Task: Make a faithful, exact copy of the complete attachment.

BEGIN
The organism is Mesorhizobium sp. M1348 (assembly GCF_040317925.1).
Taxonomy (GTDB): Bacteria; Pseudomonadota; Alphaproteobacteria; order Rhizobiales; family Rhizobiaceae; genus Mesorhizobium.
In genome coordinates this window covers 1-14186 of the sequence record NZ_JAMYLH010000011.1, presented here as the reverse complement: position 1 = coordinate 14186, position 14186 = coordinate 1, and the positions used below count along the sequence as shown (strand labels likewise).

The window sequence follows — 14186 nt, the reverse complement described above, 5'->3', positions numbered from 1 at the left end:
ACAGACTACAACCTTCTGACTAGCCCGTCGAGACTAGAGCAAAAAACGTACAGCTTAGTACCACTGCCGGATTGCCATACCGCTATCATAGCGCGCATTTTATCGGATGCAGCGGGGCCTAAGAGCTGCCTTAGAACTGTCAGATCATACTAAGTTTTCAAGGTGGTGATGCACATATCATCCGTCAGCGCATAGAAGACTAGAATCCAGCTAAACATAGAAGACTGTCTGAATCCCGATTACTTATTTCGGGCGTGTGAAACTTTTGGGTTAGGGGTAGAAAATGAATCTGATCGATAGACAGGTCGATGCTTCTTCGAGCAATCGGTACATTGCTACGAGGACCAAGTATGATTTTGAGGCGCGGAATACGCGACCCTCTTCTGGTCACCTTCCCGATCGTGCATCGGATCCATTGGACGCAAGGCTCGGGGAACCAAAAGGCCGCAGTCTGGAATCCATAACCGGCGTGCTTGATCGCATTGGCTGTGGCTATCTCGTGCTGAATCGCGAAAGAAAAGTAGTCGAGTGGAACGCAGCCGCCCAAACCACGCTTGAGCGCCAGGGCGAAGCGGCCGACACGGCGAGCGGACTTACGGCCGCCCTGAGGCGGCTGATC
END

The organism is Mesorhizobium sp. M1348 (assembly GCF_040317925.1).
Taxonomy (GTDB): Bacteria; Pseudomonadota; Alphaproteobacteria; order Rhizobiales; family Rhizobiaceae; genus Mesorhizobium.
In genome coordinates this window covers 1-14186 of the sequence record NZ_JAMYLH010000011.1, presented here as the reverse complement: position 1 = coordinate 14186, position 14186 = coordinate 1, and the positions used below count along the sequence as shown (strand labels likewise).

The window sequence follows — 14186 nt, the reverse complement described above, 5'->3', positions numbered from 1 at the left end:
ACAGACTACAACCTTCTGACTAGCCCGTCGAGACTAGAGCAAAAAACGTACAGCTTAGTACCACTGCCGGATTGCCATACCGCTATCATAGCGCGCATTTTATCGGATGCAGCGGGGCCTAAGAGCTGCCTTAGAACTGTCAGATCATACTAAGTTTTCAAGGTGGTGATGCACATATCATCCGTCAGCGCATAGAAGACTAGAATCCAGCTAAACATAGAAGACTGTCTGAATCCCGATTACTTATTTCGGGCGTGTGAAACTTTTGGGTTAGGGGTAGAAAATGAATCTGATCGATAGACAGGTCGATGCTTCTTCGAGCAATCGGTACATTGCTACGAGGACCAAGTATGATTTTGAGGCGCGGAATACGCGACCCTCTTCTGGTCACCTTCCCGATCGTGCATCGGATCCATTGGACGCAAGGCTCGGGGAACCAAAAGGCCGCAGTCTGGAATCCATAACCGGCGTGCTTGATCGCATTGGCTGTGGCTATCTCGTGCTGAATCGCGAAAGAAAAGTAGTCGAGTGGAACGCAGCCGCCCAAACCACGCTTGAGCGCCAGGGCGAAGCGGCCGACACGGCGAGCGGACTTACGGCCGCCCTGAGGCGGCTGATC